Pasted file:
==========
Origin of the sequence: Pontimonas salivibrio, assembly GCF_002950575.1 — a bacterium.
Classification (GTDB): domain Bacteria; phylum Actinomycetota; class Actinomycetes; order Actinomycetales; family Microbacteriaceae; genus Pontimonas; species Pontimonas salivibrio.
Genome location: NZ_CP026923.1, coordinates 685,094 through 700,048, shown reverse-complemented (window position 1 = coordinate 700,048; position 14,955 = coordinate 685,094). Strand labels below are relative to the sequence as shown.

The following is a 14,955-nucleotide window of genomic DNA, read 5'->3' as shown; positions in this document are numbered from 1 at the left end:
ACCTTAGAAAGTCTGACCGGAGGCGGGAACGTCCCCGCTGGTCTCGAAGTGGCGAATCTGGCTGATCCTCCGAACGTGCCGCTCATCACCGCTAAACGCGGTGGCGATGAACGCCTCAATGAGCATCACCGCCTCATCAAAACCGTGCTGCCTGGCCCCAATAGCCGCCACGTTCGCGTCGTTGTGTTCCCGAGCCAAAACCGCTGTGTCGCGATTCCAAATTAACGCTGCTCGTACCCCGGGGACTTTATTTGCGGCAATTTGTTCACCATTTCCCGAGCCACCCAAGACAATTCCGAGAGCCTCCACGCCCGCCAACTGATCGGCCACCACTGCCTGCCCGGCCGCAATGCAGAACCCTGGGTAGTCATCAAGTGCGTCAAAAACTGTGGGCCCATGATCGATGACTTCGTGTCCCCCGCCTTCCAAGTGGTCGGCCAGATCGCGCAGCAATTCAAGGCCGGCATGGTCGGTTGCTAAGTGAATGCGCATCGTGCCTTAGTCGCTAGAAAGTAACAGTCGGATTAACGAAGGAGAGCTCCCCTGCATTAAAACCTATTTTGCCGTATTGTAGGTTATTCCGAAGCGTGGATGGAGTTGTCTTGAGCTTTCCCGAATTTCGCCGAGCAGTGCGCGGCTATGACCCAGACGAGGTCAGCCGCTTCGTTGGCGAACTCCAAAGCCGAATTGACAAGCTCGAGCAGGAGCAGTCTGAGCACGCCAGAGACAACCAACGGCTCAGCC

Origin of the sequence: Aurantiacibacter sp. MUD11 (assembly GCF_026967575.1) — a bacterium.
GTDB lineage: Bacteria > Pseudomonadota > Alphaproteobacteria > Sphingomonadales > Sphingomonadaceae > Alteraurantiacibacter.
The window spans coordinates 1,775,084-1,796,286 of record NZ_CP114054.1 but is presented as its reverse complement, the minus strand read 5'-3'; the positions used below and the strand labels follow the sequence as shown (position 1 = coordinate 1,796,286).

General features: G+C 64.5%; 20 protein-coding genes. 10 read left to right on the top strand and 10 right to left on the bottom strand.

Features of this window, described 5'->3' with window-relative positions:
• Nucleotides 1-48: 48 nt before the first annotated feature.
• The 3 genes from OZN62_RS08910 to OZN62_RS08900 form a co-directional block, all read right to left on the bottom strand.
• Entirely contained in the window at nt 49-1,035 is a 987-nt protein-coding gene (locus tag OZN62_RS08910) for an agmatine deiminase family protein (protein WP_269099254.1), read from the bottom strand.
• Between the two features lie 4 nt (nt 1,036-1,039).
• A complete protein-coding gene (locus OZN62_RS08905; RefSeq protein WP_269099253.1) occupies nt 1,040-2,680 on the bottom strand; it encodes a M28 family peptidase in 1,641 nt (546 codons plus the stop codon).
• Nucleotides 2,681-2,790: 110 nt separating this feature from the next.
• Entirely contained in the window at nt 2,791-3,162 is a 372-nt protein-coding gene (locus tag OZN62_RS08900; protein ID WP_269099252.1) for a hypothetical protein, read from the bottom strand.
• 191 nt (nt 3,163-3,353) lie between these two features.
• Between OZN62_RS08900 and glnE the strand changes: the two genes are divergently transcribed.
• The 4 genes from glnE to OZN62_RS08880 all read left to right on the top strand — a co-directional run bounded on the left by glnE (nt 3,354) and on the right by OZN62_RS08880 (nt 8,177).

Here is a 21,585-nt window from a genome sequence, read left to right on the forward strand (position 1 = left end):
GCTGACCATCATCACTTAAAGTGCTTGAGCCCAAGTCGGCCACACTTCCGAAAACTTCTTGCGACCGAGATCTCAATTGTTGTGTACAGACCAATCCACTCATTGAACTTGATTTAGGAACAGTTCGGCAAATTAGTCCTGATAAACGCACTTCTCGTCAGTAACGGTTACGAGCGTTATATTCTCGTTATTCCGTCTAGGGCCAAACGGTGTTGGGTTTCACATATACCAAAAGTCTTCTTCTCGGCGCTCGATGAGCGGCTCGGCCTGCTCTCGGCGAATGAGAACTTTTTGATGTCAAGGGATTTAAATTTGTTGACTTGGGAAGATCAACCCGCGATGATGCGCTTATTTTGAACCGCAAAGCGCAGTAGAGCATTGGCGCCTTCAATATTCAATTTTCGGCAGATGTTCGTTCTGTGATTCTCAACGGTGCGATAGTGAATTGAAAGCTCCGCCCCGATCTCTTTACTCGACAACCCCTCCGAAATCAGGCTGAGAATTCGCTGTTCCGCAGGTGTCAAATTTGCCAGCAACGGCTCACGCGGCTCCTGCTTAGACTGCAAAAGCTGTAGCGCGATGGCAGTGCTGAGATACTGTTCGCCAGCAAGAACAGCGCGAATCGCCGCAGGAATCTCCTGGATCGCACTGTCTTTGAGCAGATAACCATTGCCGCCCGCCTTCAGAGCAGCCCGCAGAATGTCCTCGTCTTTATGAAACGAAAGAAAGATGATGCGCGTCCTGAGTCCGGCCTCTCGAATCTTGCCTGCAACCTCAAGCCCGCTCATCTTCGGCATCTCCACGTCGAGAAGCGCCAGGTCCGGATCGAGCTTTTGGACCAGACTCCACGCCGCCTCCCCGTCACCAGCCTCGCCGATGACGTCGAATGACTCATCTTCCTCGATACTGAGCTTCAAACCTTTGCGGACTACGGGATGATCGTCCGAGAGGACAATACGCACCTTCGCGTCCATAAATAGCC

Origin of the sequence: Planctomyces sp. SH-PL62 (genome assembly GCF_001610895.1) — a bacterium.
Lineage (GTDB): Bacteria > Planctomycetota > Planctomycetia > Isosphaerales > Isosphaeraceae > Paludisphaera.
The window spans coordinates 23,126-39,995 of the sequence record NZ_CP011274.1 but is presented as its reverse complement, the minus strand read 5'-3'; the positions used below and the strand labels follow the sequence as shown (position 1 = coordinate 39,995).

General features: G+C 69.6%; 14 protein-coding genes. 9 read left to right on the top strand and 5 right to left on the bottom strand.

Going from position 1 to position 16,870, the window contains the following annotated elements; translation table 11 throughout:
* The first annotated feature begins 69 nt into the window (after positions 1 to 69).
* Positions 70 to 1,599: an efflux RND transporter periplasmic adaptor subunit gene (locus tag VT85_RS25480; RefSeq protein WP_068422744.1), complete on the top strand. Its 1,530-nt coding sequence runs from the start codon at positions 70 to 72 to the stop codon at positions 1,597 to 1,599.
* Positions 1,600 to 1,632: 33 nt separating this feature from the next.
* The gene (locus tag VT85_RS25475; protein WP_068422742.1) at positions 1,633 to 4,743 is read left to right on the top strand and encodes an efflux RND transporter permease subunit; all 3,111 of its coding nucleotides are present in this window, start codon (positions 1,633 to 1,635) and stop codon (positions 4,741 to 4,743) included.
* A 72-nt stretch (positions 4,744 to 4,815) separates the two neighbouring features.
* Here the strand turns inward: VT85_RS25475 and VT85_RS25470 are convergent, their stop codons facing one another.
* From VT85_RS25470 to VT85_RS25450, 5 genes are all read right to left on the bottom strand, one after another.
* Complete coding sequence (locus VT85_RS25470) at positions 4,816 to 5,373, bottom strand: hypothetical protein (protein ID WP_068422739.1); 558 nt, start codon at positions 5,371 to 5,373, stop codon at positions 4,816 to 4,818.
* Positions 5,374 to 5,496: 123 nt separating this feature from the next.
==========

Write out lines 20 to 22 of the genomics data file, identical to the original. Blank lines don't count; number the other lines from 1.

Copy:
• The 4 genes from glnE to OZN62_RS08880 all read left to right on the top strand — a co-directional run bounded on the left by glnE (nt 3,354) and on the right by OZN62_RS08880 (nt 8,177).

Here is a 21,585-nt window from a genome sequence, read left to right on the forward strand (position 1 = left end):
GCTGACCATCATCACTTAAAGTGCTTGAGCCCAAGTCGGCCACACTTCCGAAAACTTCTTGCGACCGAGATCTCAATTGTTGTGTACAGACCAATCCACTCATTGAACTTGATTTAGGAACAGTTCGGCAAATTAGTCCTGATAAACGCACTTCTCGTCAGTAACGGTTACGAGCGTTATATTCTCGTTATTCCGTCTAGGGCCAAACGGTGTTGGGTTTCACATATACCAAAAGTCTTCTTCTCGGCGCTCGATGAGCGGCTCGGCCTGCTCTCGGCGAATGAGAACTTTTTGATGTCAAGGGATTTAAATTTGTTGACTTGGGAAGATCAACCCGCGATGATGCGCTTATTTTGAACCGCAAAGCGCAGTAGAGCATTGGCGCCTTCAATATTCAATTTTCGGCAGATGTTCGTTCTGTGATTCTCAACGGTGCGATAGTGAATTGAAAGCTCCGCCCCGATCTCTTTACTCGACAACCCCTCCGAAATCAGGCTGAGAATTCGCTGTTCCGCAGGTGTCAAATTTGCCAGCAACGGCTCACGCGGCTCCTGCTTAGACTGCAAAAGCTGTAGCGCGATGGCAGTGCTGAGATACTGTTCGCCAGCAAGAACAGCGCGAATCGCCGCAGGAATCTCCTGGATCGCACTGTCTTTGAGCAGATAACCATTGCCGCCCGCCTTCAGAGCAGCCCGCAGAATGTCCTCGTCTTTATGAAACGAAAGAAAGATGATGCGCGTCCTGAGTCCGGCCTCTCGAATCTTGCCTGCAACCTCAAGCCCGCTCATCTTCGGCATCTCCACGTCGAGAAGCGCCAGGTCCGGATCGAGCTTTTGGACCAGACTCCACGCCGCCTCCCCGTCACCAGCCTCGCCGATGACGTCGAATGACTCATCTTCCTCGATACTGAGCTTCAAACCTTTGCGGACTACGGGATGATCGTCCGAGAGGACAATACGCACCTTCGCGTCCATAAATAGCC